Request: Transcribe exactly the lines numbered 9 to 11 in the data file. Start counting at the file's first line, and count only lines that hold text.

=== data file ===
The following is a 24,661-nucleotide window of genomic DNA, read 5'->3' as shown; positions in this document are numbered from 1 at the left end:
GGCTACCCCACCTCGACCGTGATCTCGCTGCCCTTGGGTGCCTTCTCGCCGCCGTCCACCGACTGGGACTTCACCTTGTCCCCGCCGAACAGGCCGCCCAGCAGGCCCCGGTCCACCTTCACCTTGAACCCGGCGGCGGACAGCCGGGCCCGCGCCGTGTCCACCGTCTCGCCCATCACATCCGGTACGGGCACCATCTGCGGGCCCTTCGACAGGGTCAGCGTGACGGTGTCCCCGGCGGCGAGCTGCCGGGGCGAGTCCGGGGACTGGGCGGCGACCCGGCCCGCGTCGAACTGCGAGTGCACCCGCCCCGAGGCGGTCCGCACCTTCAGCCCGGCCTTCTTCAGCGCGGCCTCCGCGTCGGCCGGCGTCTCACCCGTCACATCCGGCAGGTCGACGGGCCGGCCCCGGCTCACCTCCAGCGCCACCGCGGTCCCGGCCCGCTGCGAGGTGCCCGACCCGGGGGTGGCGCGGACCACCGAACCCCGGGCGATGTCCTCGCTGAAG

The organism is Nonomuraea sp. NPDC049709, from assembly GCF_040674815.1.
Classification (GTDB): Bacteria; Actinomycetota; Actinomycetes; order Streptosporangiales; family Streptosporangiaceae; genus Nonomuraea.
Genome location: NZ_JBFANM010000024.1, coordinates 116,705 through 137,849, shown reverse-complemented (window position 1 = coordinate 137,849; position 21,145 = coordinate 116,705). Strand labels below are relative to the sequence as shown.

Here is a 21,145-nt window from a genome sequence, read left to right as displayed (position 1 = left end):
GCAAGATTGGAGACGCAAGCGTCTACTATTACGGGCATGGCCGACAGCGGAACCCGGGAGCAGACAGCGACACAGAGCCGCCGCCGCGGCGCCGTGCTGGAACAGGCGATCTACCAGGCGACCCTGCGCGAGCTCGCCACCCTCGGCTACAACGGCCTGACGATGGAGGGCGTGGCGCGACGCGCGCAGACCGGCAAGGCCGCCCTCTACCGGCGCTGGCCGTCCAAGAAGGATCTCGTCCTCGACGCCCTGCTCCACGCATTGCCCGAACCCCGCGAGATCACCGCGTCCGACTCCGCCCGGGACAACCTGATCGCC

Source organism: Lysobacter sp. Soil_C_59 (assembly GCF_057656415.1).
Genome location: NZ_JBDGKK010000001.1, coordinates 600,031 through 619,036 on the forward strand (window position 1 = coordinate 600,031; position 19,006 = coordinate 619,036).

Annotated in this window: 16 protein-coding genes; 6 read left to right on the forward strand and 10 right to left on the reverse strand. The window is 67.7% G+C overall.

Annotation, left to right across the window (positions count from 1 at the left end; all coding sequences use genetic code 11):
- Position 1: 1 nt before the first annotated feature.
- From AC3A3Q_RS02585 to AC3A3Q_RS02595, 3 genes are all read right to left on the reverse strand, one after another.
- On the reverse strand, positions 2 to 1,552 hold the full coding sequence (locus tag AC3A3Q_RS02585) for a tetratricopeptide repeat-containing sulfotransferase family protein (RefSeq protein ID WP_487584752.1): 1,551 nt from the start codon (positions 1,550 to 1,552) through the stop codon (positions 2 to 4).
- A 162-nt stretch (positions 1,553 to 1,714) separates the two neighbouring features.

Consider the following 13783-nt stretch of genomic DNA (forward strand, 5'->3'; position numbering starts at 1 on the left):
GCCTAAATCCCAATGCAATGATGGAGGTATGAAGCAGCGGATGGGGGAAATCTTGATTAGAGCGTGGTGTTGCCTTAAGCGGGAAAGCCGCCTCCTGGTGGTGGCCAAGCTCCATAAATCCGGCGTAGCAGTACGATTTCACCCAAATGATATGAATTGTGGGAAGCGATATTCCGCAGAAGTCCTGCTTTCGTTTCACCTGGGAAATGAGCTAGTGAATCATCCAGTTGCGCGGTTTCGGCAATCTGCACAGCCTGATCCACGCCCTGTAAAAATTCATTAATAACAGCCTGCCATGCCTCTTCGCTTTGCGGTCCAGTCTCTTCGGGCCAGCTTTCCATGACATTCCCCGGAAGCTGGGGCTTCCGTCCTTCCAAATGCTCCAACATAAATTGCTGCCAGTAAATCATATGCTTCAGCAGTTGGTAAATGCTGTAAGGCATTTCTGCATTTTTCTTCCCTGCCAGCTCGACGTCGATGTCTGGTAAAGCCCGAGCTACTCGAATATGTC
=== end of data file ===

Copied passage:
Genome location: NZ_JBDGKK010000001.1, coordinates 600,031 through 619,036 on the forward strand (window position 1 = coordinate 600,031; position 19,006 = coordinate 619,036).

Annotated in this window: 16 protein-coding genes; 6 read left to right on the forward strand and 10 right to left on the reverse strand. The window is 67.7% G+C overall.

Annotation, left to right across the window (positions count from 1 at the left end; all coding sequences use genetic code 11):